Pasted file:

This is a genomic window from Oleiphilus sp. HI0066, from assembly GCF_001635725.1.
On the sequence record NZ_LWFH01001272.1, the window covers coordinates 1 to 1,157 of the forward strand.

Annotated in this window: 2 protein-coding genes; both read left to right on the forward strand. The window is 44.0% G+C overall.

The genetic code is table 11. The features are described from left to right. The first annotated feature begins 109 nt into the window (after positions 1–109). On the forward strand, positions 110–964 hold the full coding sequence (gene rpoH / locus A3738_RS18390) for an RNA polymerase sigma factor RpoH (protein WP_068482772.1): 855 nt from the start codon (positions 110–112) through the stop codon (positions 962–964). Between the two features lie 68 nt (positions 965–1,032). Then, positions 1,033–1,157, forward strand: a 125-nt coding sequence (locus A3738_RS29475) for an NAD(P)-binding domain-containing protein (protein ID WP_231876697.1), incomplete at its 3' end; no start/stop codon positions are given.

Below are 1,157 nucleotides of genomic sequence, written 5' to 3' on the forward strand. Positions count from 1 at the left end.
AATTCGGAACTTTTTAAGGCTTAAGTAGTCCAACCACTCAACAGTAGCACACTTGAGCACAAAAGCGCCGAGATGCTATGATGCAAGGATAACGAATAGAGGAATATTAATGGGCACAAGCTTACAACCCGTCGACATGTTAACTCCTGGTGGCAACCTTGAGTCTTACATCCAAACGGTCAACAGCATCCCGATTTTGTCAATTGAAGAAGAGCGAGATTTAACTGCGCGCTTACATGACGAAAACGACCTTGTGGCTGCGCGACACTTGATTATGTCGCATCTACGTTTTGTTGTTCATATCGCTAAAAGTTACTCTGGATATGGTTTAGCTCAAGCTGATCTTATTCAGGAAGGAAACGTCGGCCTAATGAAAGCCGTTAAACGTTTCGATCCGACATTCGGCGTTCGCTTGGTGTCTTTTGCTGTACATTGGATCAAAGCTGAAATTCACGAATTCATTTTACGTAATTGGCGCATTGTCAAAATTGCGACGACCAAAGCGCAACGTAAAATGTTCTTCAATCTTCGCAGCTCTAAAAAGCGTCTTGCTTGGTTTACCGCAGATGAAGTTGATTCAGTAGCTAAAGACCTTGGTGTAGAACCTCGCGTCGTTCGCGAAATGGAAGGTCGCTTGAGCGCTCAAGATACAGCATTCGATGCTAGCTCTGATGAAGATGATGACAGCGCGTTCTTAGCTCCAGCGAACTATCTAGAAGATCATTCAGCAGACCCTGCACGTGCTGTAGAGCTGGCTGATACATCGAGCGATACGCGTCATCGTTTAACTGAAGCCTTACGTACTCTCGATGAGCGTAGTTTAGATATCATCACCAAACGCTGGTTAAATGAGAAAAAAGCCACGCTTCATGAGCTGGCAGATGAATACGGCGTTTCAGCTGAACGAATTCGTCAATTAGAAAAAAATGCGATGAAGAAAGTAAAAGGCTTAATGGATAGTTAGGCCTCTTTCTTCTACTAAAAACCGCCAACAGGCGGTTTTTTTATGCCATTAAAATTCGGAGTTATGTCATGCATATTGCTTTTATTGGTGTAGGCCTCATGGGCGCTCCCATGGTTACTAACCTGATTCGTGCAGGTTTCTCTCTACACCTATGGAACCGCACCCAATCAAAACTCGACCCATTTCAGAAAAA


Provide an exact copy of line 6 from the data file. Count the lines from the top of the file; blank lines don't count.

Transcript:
AATTCGGAACTTTTTAAGGCTTAAGTAGTCCAACCACTCAACAGTAGCACACTTGAGCACAAAAGCGCCGAGATGCTATGATGCAAGGATAACGAATAGAGGAATATTAATGGGCACAAGCTTACAACCCGTCGACATGTTAACTCCTGGTGGCAACCTTGAGTCTTACATCCAAACGGTCAACAGCATCCCGATTTTGTCAATTGAAGAAGAGCGAGATTTAACTGCGCGCTTACATGACGAAAACGACCTTGTGGCTGCGCGACACTTGATTATGTCGCATCTACGTTTTGTTGTTCATATCGCTAAAAGTTACTCTGGATATGGTTTAGCTCAAGCTGATCTTATTCAGGAAGGAAACGTCGGCCTAATGAAAGCCGTTAAACGTTTCGATCCGACATTCGGCGTTCGCTTGGTGTCTTTTGCTGTACATTGGATCAAAGCTGAAATTCACGAATTCATTTTACGTAATTGGCGCATTGTCAAAATTGCGACGACCAAAGCGCAACGTAAAATGTTCTTCAATCTTCGCAGCTCTAAAAAGCGTCTTGCTTGGTTTACCGCAGATGAAGTTGATTCAGTAGCTAAAGACCTTGGTGTAGAACCTCGCGTCGTTCGCGAAATGGAAGGTCGCTTGAGCGCTCAAGATACAGCATTCGATGCTAGCTCTGATGAAGATGATGACAGCGCGTTCTTAGCTCCAGCGAACTATCTAGAAGATCATTCAGCAGACCCTGCACGTGCTGTAGAGCTGGCTGATACATCGAGCGATACGCGTCATCGTTTAACTGAAGCCTTACGTACTCTCGATGAGCGTAGTTTAGATATCATCACCAAACGCTGGTTAAATGAGAAAAAAGCCACGCTTCATGAGCTGGCAGATGAATACGGCGTTTCAGCTGAACGAATTCGTCAATTAGAAAAAAATGCGATGAAGAAAGTAAAAGGCTTAATGGATAGTTAGGCCTCTTTCTTCTACTAAAAACCGCCAACAGGCGGTTTTTTTATGCCATTAAAATTCGGAGTTATGTCATGCATATTGCTTTTATTGGTGTAGGCCTCATGGGCGCTCCCATGGTTACTAACCTGATTCGTGCAGGTTTCTCTCTACACCTATGGAACCGCACCCAATCAAAACTCGACCCATTTCAGAAAAA